A preview of Confluent Tiered Storage is now available in Confluent Platform 5.4, enabling operators to add an additional storage tier for data in Confluent Platform. If you’re curious about how and why we built this feature and the kinds of use cases it unlocks, please read on!
As part of managing Confluent Cloud, Apache Kafka® re-engineered for the cloud, we often find inefficiencies and bottlenecks as our Kafka footprint grows. We developed Tiered Storage to make Confluent Platform and Confluent Cloud more scalable, cost efficient, and easier to run operationally.
To make Confluent Platform more scalable and elastic, it needs to be able to scale and balance workloads very quickly. Adding or removing brokers requires shifting partitions between brokers, which can be a time-consuming operation. Moving data between brokers also creates contention for resources with production traffic, which may cause performance degradation for users.
Any partition that is moved must be fully replicated to the destination broker for the rebalance to complete. The additional replication traffic consumes more network and CPU resources from an already resource-constrained cluster. Although replication traffic can be throttled, this will only further increase the time it takes to move the partition and achieve balance.
Tiered Storage makes storing huge volumes of data in Kafka manageable by reducing this operational burden. The fundamental idea is to separate the concerns of data storage from the concerns of data processing. With this separation, it becomes much easier to scale each independently.
When using Tiered Storage, the majority of the data is offloaded to the remote store. When rebalancing, only a small subset of the data on the broker’s local disk must be replicated between replicas. This results in large operational improvements by reducing the time and cost to rebalance, expand or shrink clusters, or replace a failed broker.
Additional storage tiers also make it possible to use different storage types at the broker level to improve performance and cost profile. With Tiered Storage, you could use SSDs for low-latency reads and writes near the tail of the log as well as for cheaper, scalable object stores like Amazon S3, Google Cloud Storage, etc., when it comes to high-throughput historical reads. In its preview phase as a feature of Confluent Platform, Tiered Storage only supports Amazon S3.
There is much to love about Kafka when used as the system of record for all of your data. By retaining data in Kafka, it can be easily reprocessed or backloaded into new systems. Today, as the amount of data stored in Kafka increases, users eventually hit a “retention cliff,” at which point it becomes significantly more expensive to store, manage, and retrieve data. To work around this, operators and application developers typically use an external store like Amazon S3 as a sink for long-term storage. This means you lose most of the benefits of Kafka’s immutable log and offsets, and instead end up having to manage two different systems with different access patterns.
What if data could be stored in Kafka forever, though? You could then get all the benefits of the immutable log and use Kafka as the single source of truth for all events. Just imagine the various use cases for storing data in Kafka forever. We talked about some of these in an earlier blog post, but here’s a few more:
And how do you reduce the associated costs of storing and managing all of this data? Tiered Storage allows you to offload the majority of the data to a remote store. This allows for a cheaper form of storage that readily scales with the volume of data. Additionally, operators no longer have to worry about managing or rebalancing this data as part of their Kafka cluster. Because of this, we believe that Tiered Storage will unlock many new use cases stemming from infinite retention.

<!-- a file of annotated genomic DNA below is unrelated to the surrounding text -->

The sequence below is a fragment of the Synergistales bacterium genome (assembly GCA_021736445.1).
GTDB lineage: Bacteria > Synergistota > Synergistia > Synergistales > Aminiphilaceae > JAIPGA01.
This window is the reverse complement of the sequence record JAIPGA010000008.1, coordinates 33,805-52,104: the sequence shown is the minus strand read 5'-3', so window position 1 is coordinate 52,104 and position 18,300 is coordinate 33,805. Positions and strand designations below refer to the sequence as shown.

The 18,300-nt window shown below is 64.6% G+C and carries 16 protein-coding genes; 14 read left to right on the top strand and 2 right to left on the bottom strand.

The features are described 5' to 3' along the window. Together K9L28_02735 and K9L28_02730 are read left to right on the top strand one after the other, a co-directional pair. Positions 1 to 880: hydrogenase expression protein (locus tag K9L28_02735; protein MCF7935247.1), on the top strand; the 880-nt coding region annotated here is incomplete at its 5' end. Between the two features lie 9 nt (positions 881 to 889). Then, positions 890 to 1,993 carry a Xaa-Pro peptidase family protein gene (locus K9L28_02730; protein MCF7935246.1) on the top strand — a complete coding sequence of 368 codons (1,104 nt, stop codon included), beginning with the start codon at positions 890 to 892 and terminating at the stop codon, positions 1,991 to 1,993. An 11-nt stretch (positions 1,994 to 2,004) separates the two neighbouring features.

It’s possible to mismanage clusters and exhaust broker disk space when using time-based retention to limit the amount of data on a per-broker basis. Estimating the amount of data that will be produced within a given time can be difficult as it is highly subject to demand.
However, cloud-native object stores effectively scale infinitely. Tiered Storage means you no longer have to choose between retention times and exhausting your disk or needing to unexpectedly expand disks or clusters. Tiered Storage greatly reduces the need for these interventions, which are time consuming and often difficult to reverse.
We set out with several goals for implementing Tiered Storage within the heart of Kafka’s storage sub-system.
The most important goal for us was to ensure correctness. It is critical that the storage layer for Confluent Platform runs reliably and predictably and returns correct results, especially since the storage layer touches many of the most critical operations in Kafka. If data stored in Kafka is not durable or cannot be correctly consumed, then little else matters.
An important advantage of Tiered Storage is ease of operational use. It frees the operator from most of the pains of capacity planning and having to think about storage itself.
To make Tiered Storage easy to set up and manage, all that is needed is this minimum set of configurations:
confluent.tier.feature=true confluent.tier.enable=true confluent.tier.backend=S3 confluent.tier.s3.bucket=<BUCKET_NAME> confluent.tier.s3.region=<REGION>
Once these configurations are specified, the broker seamlessly archives data to the specified remote store and retrieves it when needed.
It was crucial to make Tiered Storage completely transparent to application developers so that they do not need to rewrite their applications. This means all Kafka features are supported seamlessly and transparently within the broker, including but not limited to transactional processing, exactly once processing, the ability to fetch data from the closest replica, etc.
In order for our implementation to be agnostic of the backing store, allowing a variety of remote storage solutions to be “plugged into” it, the implementation must not make too many assumptions about the capabilities and consistency semantics of the underlying store. This means we are able to support eventually consistent object stores like Amazon S3, as well as file or block storage devices like the Hadoop Distributed File System (HDFS), without requiring changes to the core of our implementation. For the preview release, we support Amazon S3 out of the box. We are also working on support for other object stores like Google Cloud Storage and Azure Blob storage for future releases.